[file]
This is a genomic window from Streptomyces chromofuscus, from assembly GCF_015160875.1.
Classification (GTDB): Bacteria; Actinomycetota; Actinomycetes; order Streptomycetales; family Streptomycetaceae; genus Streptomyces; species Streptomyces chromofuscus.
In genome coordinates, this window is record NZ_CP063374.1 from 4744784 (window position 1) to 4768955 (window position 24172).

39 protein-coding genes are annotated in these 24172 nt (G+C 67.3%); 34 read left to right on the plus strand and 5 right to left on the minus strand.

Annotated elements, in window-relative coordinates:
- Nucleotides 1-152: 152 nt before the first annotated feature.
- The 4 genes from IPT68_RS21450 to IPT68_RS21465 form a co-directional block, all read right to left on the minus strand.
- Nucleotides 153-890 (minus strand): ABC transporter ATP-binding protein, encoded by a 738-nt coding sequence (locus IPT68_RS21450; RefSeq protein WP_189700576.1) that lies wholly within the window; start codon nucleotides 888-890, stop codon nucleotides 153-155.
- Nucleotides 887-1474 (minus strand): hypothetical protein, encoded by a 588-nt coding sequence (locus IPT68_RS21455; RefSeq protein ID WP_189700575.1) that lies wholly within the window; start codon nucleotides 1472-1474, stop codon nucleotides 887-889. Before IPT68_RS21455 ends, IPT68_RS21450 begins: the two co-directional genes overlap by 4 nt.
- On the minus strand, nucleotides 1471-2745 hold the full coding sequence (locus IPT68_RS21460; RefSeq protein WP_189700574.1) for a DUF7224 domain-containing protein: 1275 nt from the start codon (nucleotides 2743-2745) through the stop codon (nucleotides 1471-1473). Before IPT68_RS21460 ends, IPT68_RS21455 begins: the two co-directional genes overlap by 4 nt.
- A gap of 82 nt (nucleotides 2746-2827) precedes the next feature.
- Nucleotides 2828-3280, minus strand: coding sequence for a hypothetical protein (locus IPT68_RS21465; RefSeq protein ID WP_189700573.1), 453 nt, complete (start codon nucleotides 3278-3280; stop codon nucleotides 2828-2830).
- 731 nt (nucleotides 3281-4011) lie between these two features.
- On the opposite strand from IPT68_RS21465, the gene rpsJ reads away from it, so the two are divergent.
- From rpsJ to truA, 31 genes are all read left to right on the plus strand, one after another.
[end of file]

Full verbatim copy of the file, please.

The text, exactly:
This is a genomic window from Streptomyces chromofuscus, from assembly GCF_015160875.1.
Classification (GTDB): Bacteria; Actinomycetota; Actinomycetes; order Streptomycetales; family Streptomycetaceae; genus Streptomyces; species Streptomyces chromofuscus.
In genome coordinates, this window is record NZ_CP063374.1 from 4744784 (window position 1) to 4768955 (window position 24172).

39 protein-coding genes are annotated in these 24172 nt (G+C 67.3%); 34 read left to right on the plus strand and 5 right to left on the minus strand.

Annotated elements, in window-relative coordinates:
- Nucleotides 1-152: 152 nt before the first annotated feature.
- The 4 genes from IPT68_RS21450 to IPT68_RS21465 form a co-directional block, all read right to left on the minus strand.
- Nucleotides 153-890 (minus strand): ABC transporter ATP-binding protein, encoded by a 738-nt coding sequence (locus IPT68_RS21450; RefSeq protein WP_189700576.1) that lies wholly within the window; start codon nucleotides 888-890, stop codon nucleotides 153-155.
- Nucleotides 887-1474 (minus strand): hypothetical protein, encoded by a 588-nt coding sequence (locus IPT68_RS21455; RefSeq protein ID WP_189700575.1) that lies wholly within the window; start codon nucleotides 1472-1474, stop codon nucleotides 887-889. Before IPT68_RS21455 ends, IPT68_RS21450 begins: the two co-directional genes overlap by 4 nt.
- On the minus strand, nucleotides 1471-2745 hold the full coding sequence (locus IPT68_RS21460; RefSeq protein WP_189700574.1) for a DUF7224 domain-containing protein: 1275 nt from the start codon (nucleotides 2743-2745) through the stop codon (nucleotides 1471-1473). Before IPT68_RS21460 ends, IPT68_RS21455 begins: the two co-directional genes overlap by 4 nt.
- A gap of 82 nt (nucleotides 2746-2827) precedes the next feature.
- Nucleotides 2828-3280, minus strand: coding sequence for a hypothetical protein (locus IPT68_RS21465; RefSeq protein ID WP_189700573.1), 453 nt, complete (start codon nucleotides 3278-3280; stop codon nucleotides 2828-2830).
- 731 nt (nucleotides 3281-4011) lie between these two features.
- On the opposite strand from IPT68_RS21465, the gene rpsJ reads away from it, so the two are divergent.
- From rpsJ to truA, 31 genes are all read left to right on the plus strand, one after another.